UK recognizes Libyan rebels, expels Gaddafi envoys
Britain has expelled all the diplomats of Muammar Gaddafi`s government in London.
London: Britain on Wednesday recognized the Libyan rebel movement as the country`s legitimate government and swiftly unblocked 91 million pounds in frozen assets.
It also invited the opposition to replace diplomats of Muammar Gaddafi`s government in London, who have been expelled.
The move was announced after a United Nations peace envoy left Libya having spoken to both sides but apparently failing to make a breakthrough in ending the five-month uprising against Gaddafi`s 41-year rule.
The United States and some 25 other nations have also recognized the Benghazi-based opposition, potentially freeing up billions of dollars in frozen funds. Russia, however, has criticized such moves, accusing nations of pursuing a "policy of isolation" and taking sides in a civil war.
Meanwhile, the International Criminal Court, which has issued an arrest warrant for Gaddafi and two of his sons, said "justice must be done" irrespective of any political agreement.
The ICC comments follow Britain and France dropping their calls for Gaddafi to quit power and leave the country -- seemingly part of a new diplomatic push to end the war as the rebels struggle to make significant gains on the battlefield, despite four months of NATO bombing of Gaddafi`s forces.
British Foreign Secretary William Hague, confirming London`s recognition of the rebels, said: "This decision reflects the National Transitional Council`s increasing legitimacy, competence and success in reaching out to Libyans across the country."
Hague said London would invite the council to replace Libya`s diplomats in Britain and free up some funds currently blocked due to an asset freeze on Libyan funds.
"At the request of the Arabian Gulf Oil Company, a Libyan oil company, the United Kingdom is ready to make available 91 million pounds of the company`s assets in the United Kingdom."
The rebels have long called on nations to give the administration in Benghazi access to Libyan assets frozen abroad so they can cover the daily costs of running the east of the country, which they now control.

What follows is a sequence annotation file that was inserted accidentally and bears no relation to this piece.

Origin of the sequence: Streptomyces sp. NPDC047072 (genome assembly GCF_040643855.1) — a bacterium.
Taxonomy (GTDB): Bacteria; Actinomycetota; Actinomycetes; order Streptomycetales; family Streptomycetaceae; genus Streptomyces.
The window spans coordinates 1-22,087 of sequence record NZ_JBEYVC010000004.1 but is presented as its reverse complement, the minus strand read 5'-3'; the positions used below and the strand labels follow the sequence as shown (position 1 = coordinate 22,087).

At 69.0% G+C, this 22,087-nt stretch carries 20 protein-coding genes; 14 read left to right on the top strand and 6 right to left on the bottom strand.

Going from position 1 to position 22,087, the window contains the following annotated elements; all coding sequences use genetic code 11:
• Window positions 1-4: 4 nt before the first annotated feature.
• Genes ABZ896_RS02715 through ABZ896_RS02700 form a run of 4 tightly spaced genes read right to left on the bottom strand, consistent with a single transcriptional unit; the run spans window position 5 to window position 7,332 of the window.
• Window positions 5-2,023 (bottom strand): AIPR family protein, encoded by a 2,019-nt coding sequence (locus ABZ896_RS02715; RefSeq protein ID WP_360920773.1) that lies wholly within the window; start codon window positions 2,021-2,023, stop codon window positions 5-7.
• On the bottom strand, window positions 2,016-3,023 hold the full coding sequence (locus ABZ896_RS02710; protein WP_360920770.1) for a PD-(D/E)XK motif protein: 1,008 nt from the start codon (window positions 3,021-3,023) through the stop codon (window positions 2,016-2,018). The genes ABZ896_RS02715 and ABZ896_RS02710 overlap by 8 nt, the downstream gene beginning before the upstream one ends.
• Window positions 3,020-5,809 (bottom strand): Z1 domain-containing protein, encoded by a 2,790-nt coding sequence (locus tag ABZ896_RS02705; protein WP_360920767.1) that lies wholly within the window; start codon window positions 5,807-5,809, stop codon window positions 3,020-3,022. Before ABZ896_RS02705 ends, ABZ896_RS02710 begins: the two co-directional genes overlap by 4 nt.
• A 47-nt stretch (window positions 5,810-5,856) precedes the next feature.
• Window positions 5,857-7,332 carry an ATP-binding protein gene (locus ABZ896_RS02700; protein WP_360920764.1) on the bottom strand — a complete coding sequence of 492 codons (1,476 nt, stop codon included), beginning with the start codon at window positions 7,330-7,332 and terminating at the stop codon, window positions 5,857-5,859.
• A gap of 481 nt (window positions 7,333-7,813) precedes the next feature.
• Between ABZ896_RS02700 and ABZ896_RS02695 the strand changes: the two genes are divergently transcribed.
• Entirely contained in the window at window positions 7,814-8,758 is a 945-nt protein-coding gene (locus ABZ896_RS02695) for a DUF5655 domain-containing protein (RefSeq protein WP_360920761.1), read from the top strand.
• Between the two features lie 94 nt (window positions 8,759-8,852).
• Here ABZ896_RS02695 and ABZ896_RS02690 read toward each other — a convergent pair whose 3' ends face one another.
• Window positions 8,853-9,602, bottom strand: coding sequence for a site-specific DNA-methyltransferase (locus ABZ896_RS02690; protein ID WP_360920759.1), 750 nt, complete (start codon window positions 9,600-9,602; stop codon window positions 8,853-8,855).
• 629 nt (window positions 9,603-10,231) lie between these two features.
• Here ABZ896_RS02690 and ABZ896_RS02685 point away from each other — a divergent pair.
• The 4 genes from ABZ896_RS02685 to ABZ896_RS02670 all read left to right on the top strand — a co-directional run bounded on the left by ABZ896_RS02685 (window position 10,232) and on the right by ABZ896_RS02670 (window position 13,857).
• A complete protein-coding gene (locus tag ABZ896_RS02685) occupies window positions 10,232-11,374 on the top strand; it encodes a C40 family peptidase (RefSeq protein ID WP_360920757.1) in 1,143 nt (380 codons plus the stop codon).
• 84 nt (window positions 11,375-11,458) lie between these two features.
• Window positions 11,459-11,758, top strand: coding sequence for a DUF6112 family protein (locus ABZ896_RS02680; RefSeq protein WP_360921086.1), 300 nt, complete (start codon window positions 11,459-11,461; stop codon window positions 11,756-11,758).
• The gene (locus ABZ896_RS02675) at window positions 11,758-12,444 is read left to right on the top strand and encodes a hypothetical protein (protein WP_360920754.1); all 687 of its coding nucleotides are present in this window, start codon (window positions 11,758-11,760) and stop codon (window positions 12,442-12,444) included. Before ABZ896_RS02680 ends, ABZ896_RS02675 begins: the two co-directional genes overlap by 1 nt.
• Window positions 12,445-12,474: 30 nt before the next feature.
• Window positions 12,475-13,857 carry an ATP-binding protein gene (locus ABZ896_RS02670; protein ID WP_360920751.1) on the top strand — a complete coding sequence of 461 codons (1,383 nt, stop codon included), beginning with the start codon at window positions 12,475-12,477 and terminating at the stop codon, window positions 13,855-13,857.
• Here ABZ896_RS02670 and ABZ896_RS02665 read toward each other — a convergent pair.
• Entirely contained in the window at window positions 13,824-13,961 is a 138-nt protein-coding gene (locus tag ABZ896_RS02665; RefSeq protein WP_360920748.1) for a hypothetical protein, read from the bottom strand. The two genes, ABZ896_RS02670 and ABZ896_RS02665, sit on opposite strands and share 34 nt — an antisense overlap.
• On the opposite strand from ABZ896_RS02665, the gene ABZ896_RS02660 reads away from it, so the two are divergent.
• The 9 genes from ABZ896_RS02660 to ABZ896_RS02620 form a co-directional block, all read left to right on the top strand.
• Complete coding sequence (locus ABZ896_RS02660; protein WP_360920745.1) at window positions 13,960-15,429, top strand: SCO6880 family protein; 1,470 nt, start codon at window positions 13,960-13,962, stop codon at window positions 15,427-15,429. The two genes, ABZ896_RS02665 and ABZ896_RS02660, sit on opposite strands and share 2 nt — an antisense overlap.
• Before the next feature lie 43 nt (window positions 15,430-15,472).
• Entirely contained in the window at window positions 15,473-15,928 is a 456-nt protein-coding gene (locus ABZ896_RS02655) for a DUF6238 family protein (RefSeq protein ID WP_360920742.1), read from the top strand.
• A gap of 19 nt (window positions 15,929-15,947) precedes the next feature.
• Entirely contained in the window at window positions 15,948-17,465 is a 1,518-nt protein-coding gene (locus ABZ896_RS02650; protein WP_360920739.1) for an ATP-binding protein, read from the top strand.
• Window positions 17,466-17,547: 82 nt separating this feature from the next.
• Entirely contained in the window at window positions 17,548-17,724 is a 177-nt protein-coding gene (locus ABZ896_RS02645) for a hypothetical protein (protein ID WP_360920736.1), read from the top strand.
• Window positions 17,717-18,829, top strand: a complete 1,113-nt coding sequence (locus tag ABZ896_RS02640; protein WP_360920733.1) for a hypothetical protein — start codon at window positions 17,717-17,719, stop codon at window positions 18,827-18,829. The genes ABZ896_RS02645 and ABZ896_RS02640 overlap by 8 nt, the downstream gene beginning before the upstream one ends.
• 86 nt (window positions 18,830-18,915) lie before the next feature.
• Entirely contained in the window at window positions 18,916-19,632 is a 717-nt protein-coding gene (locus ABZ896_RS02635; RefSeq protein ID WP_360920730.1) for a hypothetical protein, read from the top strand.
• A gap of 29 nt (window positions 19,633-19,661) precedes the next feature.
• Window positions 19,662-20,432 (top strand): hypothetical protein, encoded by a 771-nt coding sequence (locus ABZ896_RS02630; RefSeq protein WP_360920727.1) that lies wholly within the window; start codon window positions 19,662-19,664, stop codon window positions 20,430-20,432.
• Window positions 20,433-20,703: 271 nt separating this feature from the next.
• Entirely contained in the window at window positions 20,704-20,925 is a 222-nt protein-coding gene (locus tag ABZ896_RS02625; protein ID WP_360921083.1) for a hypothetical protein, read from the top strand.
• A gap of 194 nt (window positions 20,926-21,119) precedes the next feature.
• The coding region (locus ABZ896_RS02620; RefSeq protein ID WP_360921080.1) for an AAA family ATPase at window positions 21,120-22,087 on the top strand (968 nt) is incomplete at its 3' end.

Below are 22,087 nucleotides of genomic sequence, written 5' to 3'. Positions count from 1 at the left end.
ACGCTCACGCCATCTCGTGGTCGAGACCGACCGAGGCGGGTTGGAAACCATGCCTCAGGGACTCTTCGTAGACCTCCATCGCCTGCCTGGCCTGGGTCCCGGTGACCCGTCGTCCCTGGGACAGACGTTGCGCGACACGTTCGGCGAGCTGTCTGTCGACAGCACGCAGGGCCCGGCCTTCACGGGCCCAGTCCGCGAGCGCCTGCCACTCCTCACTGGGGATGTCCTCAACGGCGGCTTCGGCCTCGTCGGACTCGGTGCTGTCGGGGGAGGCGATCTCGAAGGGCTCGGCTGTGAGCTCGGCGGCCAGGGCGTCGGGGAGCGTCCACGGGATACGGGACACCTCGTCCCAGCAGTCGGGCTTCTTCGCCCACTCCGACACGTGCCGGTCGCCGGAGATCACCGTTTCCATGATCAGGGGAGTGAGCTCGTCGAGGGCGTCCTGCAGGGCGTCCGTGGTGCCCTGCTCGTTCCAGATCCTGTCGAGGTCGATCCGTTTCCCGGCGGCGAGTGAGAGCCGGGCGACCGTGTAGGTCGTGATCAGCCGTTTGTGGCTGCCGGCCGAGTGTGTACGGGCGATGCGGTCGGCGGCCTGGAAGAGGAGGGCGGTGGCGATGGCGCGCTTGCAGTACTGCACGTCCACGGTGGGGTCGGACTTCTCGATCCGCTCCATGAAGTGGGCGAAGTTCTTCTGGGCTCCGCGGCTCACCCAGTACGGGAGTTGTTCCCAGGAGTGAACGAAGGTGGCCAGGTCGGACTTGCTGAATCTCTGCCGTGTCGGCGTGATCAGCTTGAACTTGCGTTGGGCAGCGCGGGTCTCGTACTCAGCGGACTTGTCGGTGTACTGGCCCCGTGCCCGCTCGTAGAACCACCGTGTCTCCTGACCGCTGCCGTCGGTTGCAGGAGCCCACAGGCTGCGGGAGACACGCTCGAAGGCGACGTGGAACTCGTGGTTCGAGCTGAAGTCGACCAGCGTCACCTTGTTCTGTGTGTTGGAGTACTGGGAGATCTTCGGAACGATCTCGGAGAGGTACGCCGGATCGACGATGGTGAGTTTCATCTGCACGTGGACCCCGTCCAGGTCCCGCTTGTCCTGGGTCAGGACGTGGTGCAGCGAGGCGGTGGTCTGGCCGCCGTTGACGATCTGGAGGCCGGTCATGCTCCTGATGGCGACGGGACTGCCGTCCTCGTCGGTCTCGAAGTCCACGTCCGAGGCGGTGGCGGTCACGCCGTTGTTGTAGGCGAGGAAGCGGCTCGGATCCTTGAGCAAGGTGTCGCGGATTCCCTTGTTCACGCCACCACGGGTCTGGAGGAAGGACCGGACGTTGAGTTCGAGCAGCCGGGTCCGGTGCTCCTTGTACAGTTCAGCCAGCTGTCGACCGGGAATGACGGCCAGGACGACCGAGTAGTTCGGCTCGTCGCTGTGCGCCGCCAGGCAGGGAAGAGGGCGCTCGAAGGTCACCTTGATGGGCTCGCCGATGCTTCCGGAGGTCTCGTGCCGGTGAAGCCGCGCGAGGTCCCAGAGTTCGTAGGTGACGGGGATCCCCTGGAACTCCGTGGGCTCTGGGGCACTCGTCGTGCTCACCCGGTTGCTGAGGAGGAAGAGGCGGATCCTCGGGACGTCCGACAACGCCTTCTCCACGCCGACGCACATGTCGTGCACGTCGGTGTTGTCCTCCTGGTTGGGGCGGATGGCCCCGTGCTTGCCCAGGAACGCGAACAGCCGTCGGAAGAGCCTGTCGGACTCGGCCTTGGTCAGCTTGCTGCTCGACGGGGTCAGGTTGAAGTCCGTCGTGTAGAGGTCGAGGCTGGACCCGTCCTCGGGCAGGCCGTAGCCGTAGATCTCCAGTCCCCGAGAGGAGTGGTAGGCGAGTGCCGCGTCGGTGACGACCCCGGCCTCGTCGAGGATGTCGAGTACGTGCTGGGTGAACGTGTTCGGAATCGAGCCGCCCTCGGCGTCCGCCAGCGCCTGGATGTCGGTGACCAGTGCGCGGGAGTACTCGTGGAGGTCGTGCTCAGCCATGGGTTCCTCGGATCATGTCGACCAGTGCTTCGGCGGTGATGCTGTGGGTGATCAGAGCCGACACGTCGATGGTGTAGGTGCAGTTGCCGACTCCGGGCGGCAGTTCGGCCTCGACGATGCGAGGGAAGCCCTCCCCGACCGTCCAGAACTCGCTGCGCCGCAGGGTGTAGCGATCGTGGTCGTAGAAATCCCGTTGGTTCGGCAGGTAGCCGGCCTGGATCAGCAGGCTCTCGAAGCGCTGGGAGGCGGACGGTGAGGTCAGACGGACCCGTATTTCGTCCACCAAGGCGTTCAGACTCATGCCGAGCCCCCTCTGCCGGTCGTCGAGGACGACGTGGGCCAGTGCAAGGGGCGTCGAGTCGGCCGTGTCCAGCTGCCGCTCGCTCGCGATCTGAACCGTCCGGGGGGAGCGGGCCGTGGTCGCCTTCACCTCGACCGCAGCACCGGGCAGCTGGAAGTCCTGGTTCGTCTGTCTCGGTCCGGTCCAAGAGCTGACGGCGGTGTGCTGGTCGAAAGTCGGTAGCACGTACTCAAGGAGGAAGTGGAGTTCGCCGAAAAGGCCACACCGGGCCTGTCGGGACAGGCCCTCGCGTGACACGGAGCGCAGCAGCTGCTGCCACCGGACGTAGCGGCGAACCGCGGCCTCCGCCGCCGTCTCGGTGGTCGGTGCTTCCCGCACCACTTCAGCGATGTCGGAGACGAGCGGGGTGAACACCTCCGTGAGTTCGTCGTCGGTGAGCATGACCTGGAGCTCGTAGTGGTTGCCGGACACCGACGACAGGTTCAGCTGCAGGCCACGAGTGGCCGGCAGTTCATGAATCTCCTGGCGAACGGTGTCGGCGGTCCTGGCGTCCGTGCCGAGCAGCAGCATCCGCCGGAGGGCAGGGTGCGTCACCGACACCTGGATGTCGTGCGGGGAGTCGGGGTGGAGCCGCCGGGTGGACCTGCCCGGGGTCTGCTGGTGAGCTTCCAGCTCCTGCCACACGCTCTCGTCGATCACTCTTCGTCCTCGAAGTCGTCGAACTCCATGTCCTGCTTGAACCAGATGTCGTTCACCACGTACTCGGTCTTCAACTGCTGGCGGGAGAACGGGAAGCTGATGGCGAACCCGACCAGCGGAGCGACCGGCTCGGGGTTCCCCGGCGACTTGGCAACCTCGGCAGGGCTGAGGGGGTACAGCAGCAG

They won $1.1 billion at a donor conference in June and received a further boost this week when Turkey dispatched the first cargo of fuel in a multi-million dollar supply deal.
But their fighters remain poorly armed and often disorganized.
Despite four months of NATO air strikes on pro-Gaddafi forces, the rebels have failed to make a big gains toward Tripoli and appear unlikely to make a breakthrough before the start in early August of the Muslim holy month of Ramadan.
"JUSTICE MUST BE DONE"
Nor has flurry of diplomatic activity in recent weeks -- with UN envoy Abdul Elah al-Khatib visiting both sides this week and Western nations easing demands that Gaddafi leave the country -- yielded results yet.
There had been some speculation that talk of allowing Gaddafi to remain in Libya may also pave the way for ICC to reconsider the charges of crimes against humanity leveled against Gaddafi, his son and intelligence chief.
But ICC official Fadi el-Abdallah said that although the court cannot comment on political action, warrants of arrest have already been issued against Gaddafi, Saif al-Islam, his son, and intelligence chief Abdullah al-Senussi.
"A political agreement does not affect the legal obligations or the judicial process. Justice must be done, in accordance with the rules of the Rome Statute (the ICC`s found treaty)," el-Abdallah said.
The United Nations said late on Tuesday that the two sides remained far apart on finding a political solution, a verdict underlined by Gaddafi`s camp calling for an end to air strikes before any talks can begin.